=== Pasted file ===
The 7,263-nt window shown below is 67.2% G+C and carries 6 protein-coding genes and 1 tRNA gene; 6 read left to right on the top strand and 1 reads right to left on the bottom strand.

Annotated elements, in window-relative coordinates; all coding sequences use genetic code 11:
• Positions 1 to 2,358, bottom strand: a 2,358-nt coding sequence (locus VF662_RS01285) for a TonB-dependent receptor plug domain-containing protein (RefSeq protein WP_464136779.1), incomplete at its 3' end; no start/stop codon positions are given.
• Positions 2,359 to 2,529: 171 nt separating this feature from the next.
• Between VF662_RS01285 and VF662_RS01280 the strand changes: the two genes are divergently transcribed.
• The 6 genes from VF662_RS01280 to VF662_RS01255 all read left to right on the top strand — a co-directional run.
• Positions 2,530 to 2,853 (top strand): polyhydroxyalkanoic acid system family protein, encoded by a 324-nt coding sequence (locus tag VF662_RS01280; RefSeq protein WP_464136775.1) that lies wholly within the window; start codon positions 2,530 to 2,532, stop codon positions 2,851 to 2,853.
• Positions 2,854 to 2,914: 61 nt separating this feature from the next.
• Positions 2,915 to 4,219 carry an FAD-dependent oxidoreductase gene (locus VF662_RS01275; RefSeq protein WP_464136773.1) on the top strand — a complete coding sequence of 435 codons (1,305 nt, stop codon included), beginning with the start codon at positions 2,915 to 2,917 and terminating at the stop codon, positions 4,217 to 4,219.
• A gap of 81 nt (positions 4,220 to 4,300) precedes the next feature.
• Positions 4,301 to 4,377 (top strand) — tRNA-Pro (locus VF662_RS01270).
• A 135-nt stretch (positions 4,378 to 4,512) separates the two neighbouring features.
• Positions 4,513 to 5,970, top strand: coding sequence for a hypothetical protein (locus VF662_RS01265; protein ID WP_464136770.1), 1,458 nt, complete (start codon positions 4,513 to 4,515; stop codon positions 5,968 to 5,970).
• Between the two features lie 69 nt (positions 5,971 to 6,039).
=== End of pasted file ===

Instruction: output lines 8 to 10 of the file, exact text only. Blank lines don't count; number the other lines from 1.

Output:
• Positions 2,854 to 2,914: 61 nt separating this feature from the next.
• Positions 2,915 to 4,219 carry an FAD-dependent oxidoreductase gene (locus VF662_RS01275; RefSeq protein WP_464136773.1) on the top strand — a complete coding sequence of 435 codons (1,305 nt, stop codon included), beginning with the start codon at positions 2,915 to 2,917 and terminating at the stop codon, positions 4,217 to 4,219.
• A gap of 81 nt (positions 4,220 to 4,300) precedes the next feature.